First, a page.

Issue 194 of SOCIALIST REVIEW Published February 1996 Copyright © Socialist Review
'Right wing economists claim that between 10 and 30 percent of the loss of unskilled jobs in the advanced countries is to be explained by imports. But this still means that 70 to 90 percent of job loss is due to the decisions of domestically based capitalists'
When I first became a socialist, Labour politicians had a very simple argument against revolution. It was not necessary, they said, because the existing state could intervene in the economy to guarantee full employment and provide an ever increasing range of welfare benefits for the sick and old.
Today they have an equally simple but completely opposite argument against revolution. It is pointless, they say, because no state can intervene in the economy to fully guarantee these things. The reason, they say, is 'globalisation'. Capital can simply move out of any country which tries to have higher wages, better welfare benefits or even, according to Tony Blair's Tokyo speech in the new year, a higher level of taxation of the rich, than exists elsewhere in the world.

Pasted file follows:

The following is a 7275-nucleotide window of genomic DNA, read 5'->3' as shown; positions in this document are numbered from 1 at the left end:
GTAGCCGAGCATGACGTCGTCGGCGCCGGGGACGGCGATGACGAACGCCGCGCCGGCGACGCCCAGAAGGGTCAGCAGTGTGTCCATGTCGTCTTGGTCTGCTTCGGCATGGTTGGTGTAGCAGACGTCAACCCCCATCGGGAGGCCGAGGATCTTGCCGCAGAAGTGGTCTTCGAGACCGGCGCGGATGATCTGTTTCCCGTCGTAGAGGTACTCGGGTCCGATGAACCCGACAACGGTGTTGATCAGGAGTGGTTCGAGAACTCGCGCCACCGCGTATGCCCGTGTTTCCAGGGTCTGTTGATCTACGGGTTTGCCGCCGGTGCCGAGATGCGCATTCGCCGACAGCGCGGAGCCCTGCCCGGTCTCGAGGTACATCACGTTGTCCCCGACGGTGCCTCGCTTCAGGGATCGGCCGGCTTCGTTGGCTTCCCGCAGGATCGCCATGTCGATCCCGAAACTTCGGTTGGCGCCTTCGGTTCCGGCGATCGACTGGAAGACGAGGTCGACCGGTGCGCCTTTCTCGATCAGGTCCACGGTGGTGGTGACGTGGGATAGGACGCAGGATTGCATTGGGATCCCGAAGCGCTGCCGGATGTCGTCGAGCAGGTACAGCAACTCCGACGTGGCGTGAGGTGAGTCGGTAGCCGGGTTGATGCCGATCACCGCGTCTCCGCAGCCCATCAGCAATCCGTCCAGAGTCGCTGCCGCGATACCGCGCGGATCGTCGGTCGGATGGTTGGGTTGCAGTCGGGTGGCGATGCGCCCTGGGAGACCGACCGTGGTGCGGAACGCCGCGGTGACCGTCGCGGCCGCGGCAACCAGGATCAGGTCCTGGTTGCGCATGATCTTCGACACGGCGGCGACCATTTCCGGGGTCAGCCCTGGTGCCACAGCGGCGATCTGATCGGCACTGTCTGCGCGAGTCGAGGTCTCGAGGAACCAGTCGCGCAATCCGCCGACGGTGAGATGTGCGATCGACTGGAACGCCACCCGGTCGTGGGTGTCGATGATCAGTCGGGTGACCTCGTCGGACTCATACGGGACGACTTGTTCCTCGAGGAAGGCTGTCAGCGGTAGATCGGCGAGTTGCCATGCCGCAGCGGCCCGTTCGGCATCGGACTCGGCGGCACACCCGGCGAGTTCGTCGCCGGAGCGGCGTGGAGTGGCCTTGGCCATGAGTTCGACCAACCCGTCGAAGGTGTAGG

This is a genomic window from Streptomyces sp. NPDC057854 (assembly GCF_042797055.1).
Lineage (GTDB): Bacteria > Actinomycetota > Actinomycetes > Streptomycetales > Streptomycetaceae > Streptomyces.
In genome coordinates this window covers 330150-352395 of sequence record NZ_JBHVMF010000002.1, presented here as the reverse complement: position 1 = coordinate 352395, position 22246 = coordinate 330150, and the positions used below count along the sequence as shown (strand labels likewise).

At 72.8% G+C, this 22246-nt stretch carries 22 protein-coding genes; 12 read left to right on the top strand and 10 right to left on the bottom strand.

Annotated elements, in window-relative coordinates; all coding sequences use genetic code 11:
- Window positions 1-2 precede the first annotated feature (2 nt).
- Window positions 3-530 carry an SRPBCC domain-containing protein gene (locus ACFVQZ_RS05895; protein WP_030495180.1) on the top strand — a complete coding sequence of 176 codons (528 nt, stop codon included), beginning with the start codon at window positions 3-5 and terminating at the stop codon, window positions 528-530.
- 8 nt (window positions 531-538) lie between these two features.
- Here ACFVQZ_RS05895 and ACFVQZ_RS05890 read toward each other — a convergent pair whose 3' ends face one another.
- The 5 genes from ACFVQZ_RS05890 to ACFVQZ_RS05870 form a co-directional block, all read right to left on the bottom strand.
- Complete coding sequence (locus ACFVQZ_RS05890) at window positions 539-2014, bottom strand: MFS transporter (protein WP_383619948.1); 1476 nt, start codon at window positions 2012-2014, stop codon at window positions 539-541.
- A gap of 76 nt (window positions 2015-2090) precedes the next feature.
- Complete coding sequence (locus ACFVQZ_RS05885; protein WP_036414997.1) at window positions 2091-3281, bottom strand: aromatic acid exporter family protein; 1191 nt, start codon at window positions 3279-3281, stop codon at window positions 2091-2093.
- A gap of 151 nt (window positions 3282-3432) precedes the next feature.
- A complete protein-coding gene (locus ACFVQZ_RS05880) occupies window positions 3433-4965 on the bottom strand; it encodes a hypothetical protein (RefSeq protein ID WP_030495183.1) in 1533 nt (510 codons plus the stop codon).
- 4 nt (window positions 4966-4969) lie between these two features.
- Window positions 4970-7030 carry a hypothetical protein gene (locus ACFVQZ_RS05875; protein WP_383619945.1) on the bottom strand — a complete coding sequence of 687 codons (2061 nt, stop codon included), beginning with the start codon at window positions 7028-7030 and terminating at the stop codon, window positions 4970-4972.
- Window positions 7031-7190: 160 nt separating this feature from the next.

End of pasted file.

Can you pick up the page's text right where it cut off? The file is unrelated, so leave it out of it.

In fact, the old Labourite argument was wrong, and the new Labourite argument is just as wrong.
The old argument ignored the ability of capitalists to deploy their economic power against any government which they felt was impinging on their sacred right to subordinate production to profit--and to do so with the connivance of their friends and relatives at the top of the state's bureaucratic hierarchies.
So in Britain big business forced Labour to forget its promises after the 1964, 1966 and 1974 elections by moving funds abroad and creating a balance of payments crisis.
And David Ricardo could already point out back in 1821, 'If a capital is not allowed to get the greatest net revenue that the use of machinery will afford here, it will be carried abroad...' But this does not mean that capital can never be challenged successfully, as the New Labourite argument claims with its stress on 'the global market'.